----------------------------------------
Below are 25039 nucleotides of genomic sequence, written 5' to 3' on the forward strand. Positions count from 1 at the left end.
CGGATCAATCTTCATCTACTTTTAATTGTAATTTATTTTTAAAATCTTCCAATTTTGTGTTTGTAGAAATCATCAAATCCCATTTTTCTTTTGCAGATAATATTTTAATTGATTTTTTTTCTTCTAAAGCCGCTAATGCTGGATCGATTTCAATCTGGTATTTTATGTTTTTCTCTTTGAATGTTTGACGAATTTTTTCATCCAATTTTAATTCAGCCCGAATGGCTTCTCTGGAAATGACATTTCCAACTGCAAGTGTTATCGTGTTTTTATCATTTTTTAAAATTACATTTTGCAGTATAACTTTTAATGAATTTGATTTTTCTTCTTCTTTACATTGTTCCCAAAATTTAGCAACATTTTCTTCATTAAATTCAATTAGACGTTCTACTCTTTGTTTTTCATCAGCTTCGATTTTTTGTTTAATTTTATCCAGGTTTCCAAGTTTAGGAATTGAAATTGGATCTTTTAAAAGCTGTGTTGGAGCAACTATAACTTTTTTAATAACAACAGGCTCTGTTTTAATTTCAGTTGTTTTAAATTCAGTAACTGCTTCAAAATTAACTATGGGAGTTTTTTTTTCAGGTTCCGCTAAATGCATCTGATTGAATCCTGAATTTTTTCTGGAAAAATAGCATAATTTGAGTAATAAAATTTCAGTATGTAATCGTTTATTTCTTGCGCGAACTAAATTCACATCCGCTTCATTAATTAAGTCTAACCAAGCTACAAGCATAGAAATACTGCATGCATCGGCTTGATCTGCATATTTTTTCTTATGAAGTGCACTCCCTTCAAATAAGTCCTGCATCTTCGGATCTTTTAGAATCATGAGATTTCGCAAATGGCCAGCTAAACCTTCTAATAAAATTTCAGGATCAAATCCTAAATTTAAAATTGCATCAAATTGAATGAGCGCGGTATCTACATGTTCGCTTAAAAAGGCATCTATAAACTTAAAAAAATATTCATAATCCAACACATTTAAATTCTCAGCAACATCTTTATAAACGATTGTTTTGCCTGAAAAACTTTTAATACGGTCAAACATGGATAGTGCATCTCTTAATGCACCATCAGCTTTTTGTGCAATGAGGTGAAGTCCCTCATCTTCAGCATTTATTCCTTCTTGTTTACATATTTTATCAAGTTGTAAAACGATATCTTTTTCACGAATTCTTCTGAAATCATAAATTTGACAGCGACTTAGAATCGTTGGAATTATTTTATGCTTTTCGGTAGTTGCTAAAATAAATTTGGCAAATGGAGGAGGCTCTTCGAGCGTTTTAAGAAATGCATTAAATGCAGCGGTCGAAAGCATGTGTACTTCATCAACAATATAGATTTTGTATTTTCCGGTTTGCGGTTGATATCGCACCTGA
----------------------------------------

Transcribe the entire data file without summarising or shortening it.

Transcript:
Below are 25039 nucleotides of genomic sequence, written 5' to 3' on the forward strand. Positions count from 1 at the left end.
CGGATCAATCTTCATCTACTTTTAATTGTAATTTATTTTTAAAATCTTCCAATTTTGTGTTTGTAGAAATCATCAAATCCCATTTTTCTTTTGCAGATAATATTTTAATTGATTTTTTTTCTTCTAAAGCCGCTAATGCTGGATCGATTTCAATCTGGTATTTTATGTTTTTCTCTTTGAATGTTTGACGAATTTTTTCATCCAATTTTAATTCAGCCCGAATGGCTTCTCTGGAAATGACATTTCCAACTGCAAGTGTTATCGTGTTTTTATCATTTTTTAAAATTACATTTTGCAGTATAACTTTTAATGAATTTGATTTTTCTTCTTCTTTACATTGTTCCCAAAATTTAGCAACATTTTCTTCATTAAATTCAATTAGACGTTCTACTCTTTGTTTTTCATCAGCTTCGATTTTTTGTTTAATTTTATCCAGGTTTCCAAGTTTAGGAATTGAAATTGGATCTTTTAAAAGCTGTGTTGGAGCAACTATAACTTTTTTAATAACAACAGGCTCTGTTTTAATTTCAGTTGTTTTAAATTCAGTAACTGCTTCAAAATTAACTATGGGAGTTTTTTTTTCAGGTTCCGCTAAATGCATCTGATTGAATCCTGAATTTTTTCTGGAAAAATAGCATAATTTGAGTAATAAAATTTCAGTATGTAATCGTTTATTTCTTGCGCGAACTAAATTCACATCCGCTTCATTAATTAAGTCTAACCAAGCTACAAGCATAGAAATACTGCATGCATCGGCTTGATCTGCATATTTTTTCTTATGAAGTGCACTCCCTTCAAATAAGTCCTGCATCTTCGGATCTTTTAGAATCATGAGATTTCGCAAATGGCCAGCTAAACCTTCTAATAAAATTTCAGGATCAAATCCTAAATTTAAAATTGCATCAAATTGAATGAGCGCGGTATCTACATGTTCGCTTAAAAAGGCATCTATAAACTTAAAAAAATATTCATAATCCAACACATTTAAATTCTCAGCAACATCTTTATAAACGATTGTTTTGCCTGAAAAACTTTTAATACGGTCAAACATGGATAGTGCATCTCTTAATGCACCATCAGCTTTTTGTGCAATGAGGTGAAGTCCCTCATCTTCAGCATTTATTCCTTCTTGTTTACATATTTTATCAAGTTGTAAAACGATATCTTTTTCACGAATTCTTCTGAAATCATAAATTTGACAGCGACTTAGAATCGTTGGAATTATTTTATGCTTTTCGGTAGTTGCTAAAATAAATTTGGCAAATGGAGGAGGCTCTTCGAGCGTTTTAAGAAATGCATTAAATGCAGCGGTCGAAAGCATGTGTACTTCATCAACAATATAGATTTTGTATTTTCCGGTTTGCGGTTGATATCGCACCTGA